Published: August 2012

Everyone is talking about responsive design it seems. This article seeks to explain how it can help you, so businesses can see why they need to do this!  I’m a strong believer in mobile first responsive design as well, having seen first hand what can go wrong when you don’t follow this approach.

Published: September 2012

My post on designing mental models is very much from the viewpoint of how it can help in your UX strategy.  This post uses examples from Indi Young’s work on mental models and for those that want to learn how to do these, I recommend Indi’s book and checking out the website for information on best practice in mental models.

Published: October 2012

This article gives you 6 Top Tips to optimise your eCommerce checkout process including how to approach the account creation process, when to show shipping charges, and how to lay out forms.

Elements of User Experience Design in the Framework of Websites and Applications

What is UX design?
In the days before User Experience design, the greatness of a website or application was largely decided by those who designed and built it and their clients. The fact that there was a user, a human being, interacting with the technology was often neglected.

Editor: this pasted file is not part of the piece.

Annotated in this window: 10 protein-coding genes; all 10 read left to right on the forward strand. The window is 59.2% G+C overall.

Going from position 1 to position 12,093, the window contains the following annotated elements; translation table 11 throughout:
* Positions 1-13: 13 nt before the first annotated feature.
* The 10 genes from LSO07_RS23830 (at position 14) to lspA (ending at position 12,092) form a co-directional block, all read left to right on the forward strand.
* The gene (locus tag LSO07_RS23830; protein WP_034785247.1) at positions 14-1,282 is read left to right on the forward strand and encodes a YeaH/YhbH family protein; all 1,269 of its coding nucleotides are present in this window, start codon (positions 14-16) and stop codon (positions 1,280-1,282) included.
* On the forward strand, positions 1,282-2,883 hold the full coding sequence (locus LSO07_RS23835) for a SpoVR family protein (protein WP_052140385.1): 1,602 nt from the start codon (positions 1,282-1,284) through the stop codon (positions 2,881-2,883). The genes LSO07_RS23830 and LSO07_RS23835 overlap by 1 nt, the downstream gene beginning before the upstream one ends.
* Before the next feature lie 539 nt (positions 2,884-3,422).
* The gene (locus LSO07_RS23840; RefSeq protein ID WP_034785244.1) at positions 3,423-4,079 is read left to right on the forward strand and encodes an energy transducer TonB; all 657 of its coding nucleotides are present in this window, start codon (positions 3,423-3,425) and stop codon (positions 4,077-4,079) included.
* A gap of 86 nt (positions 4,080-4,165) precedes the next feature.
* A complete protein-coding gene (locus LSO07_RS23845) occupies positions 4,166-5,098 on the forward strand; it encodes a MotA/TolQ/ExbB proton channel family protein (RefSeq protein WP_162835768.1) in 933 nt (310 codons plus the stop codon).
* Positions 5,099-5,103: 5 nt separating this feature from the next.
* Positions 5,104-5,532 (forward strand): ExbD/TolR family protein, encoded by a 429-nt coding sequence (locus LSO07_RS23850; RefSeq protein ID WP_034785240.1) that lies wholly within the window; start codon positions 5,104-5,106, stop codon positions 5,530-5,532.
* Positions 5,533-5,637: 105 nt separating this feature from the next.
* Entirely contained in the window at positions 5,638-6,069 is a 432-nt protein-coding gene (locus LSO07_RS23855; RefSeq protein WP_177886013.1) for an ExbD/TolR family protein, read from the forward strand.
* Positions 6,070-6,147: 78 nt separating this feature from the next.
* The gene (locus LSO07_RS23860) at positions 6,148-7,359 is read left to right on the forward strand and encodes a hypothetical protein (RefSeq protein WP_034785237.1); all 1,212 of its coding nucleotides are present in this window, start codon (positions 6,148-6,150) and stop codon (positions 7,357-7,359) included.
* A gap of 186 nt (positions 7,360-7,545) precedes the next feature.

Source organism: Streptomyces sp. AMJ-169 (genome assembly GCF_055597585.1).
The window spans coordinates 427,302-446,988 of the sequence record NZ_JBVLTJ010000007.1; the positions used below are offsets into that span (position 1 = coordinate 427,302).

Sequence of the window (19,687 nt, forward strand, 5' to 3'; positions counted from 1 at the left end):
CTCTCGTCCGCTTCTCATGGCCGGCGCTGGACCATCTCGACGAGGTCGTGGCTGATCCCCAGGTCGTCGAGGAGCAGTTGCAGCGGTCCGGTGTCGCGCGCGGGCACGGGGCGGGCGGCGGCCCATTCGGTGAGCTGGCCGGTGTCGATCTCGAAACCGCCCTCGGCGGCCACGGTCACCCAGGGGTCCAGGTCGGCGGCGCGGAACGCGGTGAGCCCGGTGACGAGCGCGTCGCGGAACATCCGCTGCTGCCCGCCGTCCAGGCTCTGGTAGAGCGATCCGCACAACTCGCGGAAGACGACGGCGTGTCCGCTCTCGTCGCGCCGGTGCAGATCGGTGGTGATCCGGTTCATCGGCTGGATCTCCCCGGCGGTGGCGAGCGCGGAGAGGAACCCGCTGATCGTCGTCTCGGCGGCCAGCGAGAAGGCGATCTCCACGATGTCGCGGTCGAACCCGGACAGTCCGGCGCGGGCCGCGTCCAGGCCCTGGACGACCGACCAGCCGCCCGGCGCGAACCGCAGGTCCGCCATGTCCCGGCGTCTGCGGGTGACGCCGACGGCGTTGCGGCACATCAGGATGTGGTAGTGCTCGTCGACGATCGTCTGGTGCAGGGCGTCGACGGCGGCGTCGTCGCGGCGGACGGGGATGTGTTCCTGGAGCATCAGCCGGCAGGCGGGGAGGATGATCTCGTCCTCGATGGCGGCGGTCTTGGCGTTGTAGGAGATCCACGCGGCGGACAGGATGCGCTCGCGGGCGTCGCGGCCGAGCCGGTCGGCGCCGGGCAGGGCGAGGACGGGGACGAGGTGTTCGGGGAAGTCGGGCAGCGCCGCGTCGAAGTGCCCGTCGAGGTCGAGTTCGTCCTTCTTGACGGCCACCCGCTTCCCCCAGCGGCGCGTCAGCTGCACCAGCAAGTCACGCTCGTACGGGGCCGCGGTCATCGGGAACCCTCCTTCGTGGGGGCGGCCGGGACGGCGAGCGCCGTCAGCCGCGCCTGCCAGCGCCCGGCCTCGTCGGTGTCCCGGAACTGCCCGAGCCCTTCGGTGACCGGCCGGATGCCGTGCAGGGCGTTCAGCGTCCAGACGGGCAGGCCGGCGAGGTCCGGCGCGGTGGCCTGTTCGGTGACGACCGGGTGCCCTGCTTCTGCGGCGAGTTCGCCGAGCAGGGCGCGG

Springing from the theories of cognitive psychology researcher, Dr. Donald Norman, UX design is now a professional discipline in its own right and, in some web design outfits, you might expect to find a UX designer sitting alongside the regular design team.

User Experience design is NOT synonymous with usability, although usability is a large element that comes under the UX umbrella. It encompasses other user-relevant dimensions, such as HCI (Human Computer Interaction), ergonomics, accessibility and system performance. It overlaps with wider business functions such as marketing and product evaluation. In a nutshell, UX design is all about ensuring that the website or application is not only functional, but a pleasure to use.

Bringing users to life
One of the ways that User Experience designers put the user at the forefront of the design process is by creating a number of user profiles and developing them into ‘personae’: fictitious characters who can be placed in various hypothetical situations; the website (and its sub-systems) can then be fine-tuned with each user’s requirements in mind.

Ensuring accessibility